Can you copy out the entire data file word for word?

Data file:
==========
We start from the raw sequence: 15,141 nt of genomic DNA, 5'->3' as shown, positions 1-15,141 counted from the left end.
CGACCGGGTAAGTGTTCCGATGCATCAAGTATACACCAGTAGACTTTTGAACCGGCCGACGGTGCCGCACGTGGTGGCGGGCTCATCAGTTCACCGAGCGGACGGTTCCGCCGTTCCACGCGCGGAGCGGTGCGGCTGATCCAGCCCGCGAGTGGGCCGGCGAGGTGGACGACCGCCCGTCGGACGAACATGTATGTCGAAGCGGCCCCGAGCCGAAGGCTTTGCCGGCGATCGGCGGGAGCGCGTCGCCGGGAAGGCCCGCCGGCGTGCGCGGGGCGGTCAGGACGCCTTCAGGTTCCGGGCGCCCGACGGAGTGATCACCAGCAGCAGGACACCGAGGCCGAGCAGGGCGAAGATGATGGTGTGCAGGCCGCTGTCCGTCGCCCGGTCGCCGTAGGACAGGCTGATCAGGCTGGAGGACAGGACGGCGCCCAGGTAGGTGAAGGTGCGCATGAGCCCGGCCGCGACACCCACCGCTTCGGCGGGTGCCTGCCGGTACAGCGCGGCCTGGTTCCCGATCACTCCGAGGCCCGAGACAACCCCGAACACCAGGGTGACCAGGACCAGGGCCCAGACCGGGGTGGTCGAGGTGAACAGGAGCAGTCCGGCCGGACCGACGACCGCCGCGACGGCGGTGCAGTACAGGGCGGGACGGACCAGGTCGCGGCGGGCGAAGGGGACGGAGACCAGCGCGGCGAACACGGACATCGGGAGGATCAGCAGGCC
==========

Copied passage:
We start from the raw sequence: 15,141 nt of genomic DNA, 5'->3' as shown, positions 1-15,141 counted from the left end.
CGACCGGGTAAGTGTTCCGATGCATCAAGTATACACCAGTAGACTTTTGAACCGGCCGACGGTGCCGCACGTGGTGGCGGGCTCATCAGTTCACCGAGCGGACGGTTCCGCCGTTCCACGCGCGGAGCGGTGCGGCTGATCCAGCCCGCGAGTGGGCCGGCGAGGTGGACGACCGCCCGTCGGACGAACATGTATGTCGAAGCGGCCCCGAGCCGAAGGCTTTGCCGGCGATCGGCGGGAGCGCGTCGCCGGGAAGGCCCGCCGGCGTGCGCGGGGCGGTCAGGACGCCTTCAGGTTCCGGGCGCCCGACGGAGTGATCACCAGCAGCAGGACACCGAGGCCGAGCAGGGCGAAGATGATGGTGTGCAGGCCGCTGTCCGTCGCCCGGTCGCCGTAGGACAGGCTGATCAGGCTGGAGGACAGGACGGCGCCCAGGTAGGTGAAGGTGCGCATGAGCCCGGCCGCGACACCCACCGCTTCGGCGGGTGCCTGCCGGTACAGCGCGGCCTGGTTCCCGATCACTCCGAGGCCCGAGACAACCCCGAACACCAGGGTGACCAGGACCAGGGCCCAGACCGGGGTGGTCGAGGTGAACAGGAGCAGTCCGGCCGGACCGACGACCGCCGCGACGGCGGTGCAGTACAGGGCGGGACGGACCAGGTCGCGGCGGGCGAAGGGGACGGAGACCAGCGCGGCGAACACGGACATCGGGAGGATCAGCAGGCC